“This is just the first season. I was head lad for two years and then assistant trainer for another two years and then my stable gave me a chance to apply for the licence so I did and I was granted it,”Mendez explains. “When I started training in the beginning I was with Majid Al Jahouri and then Naser Samiri and then last year with Mohammed Ali again with Al Wathba. I have been involved in training Flat racehorses during my time at Al Wathba. “I came to the UAE very young and at that time there weren’t too many women working here in endurance so I was one of the first girls from Argentina to arrive to work in endurance here. “Since I was a rider, I understand horses better. So, even when I’m not on a horse I can recognise things that are important to know and that need work and I can focus on those areas. This helps us fix things.

“I have been training Sheikh Mansoor’s horses and our boss is very supportive. We are lucky because he loves the sport so much and has really good horses so we just work hard and try our best to give him as many wins as possible.” Mendez has 23 horses in her yard and she expects the aforementioned trio to do well alongside Wadeeaa, who has transferred from Mohammed Ali’s yard. Under Ali Wadeeaa won the Group 1 Al Maktoum Challenge R1 at Meydan during last year’s Dubai World Cup Carnival. Mendez also has high hopes from Harrab, second by a short head behind RB Lam Tara in the Group 3 Sheikh Zayed bin Sultan Al Nahyan National Day Cup at Abu Dhabi on 8 December. “We have a few good horses in the yard. Wadeeaa didn’t do well on her opening run for us this season, but she will run again and we expect her to do well. Harrab is a good horse and came close in the National Day Cup so he is definitely one to watch out for as we find him races,”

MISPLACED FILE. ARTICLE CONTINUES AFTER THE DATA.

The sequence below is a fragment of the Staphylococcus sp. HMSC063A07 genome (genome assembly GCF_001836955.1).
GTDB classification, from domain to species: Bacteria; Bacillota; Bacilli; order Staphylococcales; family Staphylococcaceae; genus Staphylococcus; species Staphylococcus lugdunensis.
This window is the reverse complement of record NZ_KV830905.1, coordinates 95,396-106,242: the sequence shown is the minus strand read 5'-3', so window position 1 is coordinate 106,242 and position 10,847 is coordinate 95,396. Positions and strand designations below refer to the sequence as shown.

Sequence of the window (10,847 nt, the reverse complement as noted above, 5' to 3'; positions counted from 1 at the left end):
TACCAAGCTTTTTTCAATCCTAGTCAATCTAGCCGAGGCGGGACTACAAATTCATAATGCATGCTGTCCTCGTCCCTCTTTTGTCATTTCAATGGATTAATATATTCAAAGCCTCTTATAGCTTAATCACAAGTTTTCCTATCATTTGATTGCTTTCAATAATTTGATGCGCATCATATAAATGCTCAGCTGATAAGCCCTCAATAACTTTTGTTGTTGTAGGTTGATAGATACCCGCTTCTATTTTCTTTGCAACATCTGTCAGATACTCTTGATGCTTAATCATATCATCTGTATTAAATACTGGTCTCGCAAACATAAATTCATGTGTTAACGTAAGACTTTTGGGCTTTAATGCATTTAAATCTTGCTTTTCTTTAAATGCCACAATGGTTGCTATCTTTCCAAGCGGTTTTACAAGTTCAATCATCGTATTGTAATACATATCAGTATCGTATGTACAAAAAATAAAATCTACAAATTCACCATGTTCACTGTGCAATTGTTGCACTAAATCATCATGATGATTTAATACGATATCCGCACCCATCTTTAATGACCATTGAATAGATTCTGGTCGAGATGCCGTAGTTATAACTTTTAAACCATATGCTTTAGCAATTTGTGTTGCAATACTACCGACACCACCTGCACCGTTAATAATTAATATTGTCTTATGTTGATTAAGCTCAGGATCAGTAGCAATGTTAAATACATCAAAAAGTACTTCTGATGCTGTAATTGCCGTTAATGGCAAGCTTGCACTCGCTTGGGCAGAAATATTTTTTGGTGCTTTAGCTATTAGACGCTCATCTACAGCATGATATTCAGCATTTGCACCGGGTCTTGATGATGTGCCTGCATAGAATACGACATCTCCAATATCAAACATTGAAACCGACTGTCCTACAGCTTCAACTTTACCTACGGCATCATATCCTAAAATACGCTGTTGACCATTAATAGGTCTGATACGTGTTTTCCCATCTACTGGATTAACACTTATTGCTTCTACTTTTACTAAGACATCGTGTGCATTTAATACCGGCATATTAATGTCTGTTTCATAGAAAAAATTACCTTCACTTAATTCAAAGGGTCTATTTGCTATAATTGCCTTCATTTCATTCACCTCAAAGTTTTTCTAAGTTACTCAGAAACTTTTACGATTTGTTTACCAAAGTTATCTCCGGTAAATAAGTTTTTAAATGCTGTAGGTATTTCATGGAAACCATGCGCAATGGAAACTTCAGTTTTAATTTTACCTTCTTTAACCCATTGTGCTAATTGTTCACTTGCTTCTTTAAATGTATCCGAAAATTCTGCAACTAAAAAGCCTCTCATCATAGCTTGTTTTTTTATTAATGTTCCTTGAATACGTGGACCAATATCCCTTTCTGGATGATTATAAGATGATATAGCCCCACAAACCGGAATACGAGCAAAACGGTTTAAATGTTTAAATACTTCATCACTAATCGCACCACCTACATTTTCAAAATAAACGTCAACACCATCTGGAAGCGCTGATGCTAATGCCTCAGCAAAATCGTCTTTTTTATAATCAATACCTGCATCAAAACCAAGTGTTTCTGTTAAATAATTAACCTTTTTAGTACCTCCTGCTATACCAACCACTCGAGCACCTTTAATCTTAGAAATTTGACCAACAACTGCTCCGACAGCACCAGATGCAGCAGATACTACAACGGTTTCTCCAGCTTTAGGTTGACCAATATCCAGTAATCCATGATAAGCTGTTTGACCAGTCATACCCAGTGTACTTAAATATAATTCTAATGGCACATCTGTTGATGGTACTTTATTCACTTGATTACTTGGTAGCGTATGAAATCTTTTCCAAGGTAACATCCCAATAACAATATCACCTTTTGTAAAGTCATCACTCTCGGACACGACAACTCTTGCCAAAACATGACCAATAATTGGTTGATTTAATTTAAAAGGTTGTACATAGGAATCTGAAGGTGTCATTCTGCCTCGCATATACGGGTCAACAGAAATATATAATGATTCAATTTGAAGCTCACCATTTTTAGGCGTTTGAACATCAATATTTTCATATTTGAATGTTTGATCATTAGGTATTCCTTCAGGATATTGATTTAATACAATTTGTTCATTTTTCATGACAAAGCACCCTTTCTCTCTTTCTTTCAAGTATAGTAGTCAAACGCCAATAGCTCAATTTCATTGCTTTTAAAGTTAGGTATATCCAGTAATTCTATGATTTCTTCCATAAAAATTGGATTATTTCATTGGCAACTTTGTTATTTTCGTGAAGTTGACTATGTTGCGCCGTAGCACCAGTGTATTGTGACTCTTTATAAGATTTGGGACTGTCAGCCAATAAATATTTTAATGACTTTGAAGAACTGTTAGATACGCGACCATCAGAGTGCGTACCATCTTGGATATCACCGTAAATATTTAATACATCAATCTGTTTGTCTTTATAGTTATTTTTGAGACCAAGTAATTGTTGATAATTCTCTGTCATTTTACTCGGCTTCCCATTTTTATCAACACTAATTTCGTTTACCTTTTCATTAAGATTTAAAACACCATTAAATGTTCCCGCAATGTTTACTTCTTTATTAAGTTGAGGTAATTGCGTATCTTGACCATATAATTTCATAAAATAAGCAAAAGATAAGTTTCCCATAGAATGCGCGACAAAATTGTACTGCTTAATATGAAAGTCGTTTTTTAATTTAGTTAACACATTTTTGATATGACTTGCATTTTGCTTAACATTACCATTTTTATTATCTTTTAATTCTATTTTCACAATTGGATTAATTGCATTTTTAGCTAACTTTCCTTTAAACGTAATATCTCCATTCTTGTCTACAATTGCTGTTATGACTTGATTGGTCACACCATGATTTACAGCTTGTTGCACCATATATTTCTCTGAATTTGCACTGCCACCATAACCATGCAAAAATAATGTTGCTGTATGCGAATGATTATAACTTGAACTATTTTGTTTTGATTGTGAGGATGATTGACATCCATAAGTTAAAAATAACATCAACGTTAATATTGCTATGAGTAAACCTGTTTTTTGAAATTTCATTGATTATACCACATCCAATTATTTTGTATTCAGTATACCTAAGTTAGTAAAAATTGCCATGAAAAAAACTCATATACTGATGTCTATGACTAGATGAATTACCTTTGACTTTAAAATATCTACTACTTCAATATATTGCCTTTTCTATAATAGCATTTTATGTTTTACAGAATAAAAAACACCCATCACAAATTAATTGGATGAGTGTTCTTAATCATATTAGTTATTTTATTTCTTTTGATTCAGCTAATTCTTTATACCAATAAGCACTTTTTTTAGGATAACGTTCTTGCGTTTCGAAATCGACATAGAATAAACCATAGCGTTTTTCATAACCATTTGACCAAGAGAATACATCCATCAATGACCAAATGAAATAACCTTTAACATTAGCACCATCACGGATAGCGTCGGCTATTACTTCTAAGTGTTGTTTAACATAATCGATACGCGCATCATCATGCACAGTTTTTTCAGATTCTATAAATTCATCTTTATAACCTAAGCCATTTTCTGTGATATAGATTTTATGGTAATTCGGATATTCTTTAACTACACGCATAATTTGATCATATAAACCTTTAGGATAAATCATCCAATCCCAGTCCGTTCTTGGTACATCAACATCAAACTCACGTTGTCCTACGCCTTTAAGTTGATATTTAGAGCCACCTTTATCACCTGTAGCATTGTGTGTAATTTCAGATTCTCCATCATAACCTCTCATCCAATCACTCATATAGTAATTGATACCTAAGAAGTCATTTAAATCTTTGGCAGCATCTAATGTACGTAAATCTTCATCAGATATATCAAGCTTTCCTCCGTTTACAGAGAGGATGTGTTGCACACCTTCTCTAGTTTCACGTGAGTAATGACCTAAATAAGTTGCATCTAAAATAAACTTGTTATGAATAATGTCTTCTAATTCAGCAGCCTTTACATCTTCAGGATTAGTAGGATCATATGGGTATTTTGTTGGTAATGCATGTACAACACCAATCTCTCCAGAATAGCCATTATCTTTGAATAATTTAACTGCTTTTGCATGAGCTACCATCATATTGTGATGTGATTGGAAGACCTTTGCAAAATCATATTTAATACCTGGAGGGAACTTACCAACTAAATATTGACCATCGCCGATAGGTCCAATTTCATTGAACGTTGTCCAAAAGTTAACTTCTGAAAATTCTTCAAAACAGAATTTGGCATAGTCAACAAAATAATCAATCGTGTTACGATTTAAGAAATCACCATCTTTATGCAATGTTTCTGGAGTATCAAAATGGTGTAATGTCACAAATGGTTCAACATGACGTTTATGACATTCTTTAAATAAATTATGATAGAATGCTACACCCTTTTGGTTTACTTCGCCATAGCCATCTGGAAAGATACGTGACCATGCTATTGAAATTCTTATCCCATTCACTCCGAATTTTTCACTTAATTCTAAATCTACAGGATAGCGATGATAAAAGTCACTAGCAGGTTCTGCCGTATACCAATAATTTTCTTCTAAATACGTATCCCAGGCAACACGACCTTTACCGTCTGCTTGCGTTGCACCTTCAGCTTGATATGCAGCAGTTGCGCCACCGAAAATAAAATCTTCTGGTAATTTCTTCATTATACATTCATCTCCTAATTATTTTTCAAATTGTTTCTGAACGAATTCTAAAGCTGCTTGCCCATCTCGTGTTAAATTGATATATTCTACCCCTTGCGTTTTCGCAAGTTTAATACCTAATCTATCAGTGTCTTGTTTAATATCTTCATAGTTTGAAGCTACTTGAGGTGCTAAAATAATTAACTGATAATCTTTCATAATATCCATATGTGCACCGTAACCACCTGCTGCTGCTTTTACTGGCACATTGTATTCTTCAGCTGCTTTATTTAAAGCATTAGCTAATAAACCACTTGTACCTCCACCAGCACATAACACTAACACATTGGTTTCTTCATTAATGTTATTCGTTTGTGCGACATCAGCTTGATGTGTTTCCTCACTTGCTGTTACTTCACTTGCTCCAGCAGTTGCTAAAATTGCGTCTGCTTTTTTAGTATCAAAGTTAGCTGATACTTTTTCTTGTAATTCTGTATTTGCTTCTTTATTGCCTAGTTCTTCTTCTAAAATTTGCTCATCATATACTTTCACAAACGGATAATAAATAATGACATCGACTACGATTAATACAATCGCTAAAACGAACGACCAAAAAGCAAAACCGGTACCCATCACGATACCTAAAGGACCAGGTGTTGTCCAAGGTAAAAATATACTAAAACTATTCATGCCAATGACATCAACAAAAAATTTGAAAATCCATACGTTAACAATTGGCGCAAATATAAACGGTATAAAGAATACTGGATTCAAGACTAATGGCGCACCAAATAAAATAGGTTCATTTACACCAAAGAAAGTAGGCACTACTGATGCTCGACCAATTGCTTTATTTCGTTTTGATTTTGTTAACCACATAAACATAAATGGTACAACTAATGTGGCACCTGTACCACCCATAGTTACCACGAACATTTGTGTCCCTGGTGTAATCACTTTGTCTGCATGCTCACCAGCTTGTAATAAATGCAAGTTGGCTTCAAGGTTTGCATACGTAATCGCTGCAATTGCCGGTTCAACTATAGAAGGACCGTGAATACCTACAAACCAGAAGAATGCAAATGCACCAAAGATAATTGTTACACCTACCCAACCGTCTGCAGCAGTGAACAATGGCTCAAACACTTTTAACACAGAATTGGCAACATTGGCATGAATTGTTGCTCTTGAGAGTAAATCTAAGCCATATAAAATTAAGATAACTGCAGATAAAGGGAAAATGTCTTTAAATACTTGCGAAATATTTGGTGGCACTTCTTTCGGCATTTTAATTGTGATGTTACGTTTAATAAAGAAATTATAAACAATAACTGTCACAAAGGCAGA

Mendez said. “There are some of the newcomers that are doing very well. The horses are healthy and that’s what’s most important to us. Training is not easy and when you work with horses you’re not on your own. You might wish for many things from them, but a lot depends on them and how they wake up on the day of the race. “Our job is to keep trying and it’s natural and I love seeing how the horses improve and get better every day.” Despite her Flat racing training career taking off in style, Mendez believes she has unfinished business with the endurance side of things. “I try and ride qualifier events whenever I can because I like riding and there’s so much to learn from building connections with horses,” she says. “You know one of my dreams is to try and finish the UAE President’s Cup ride, that would be amazing.”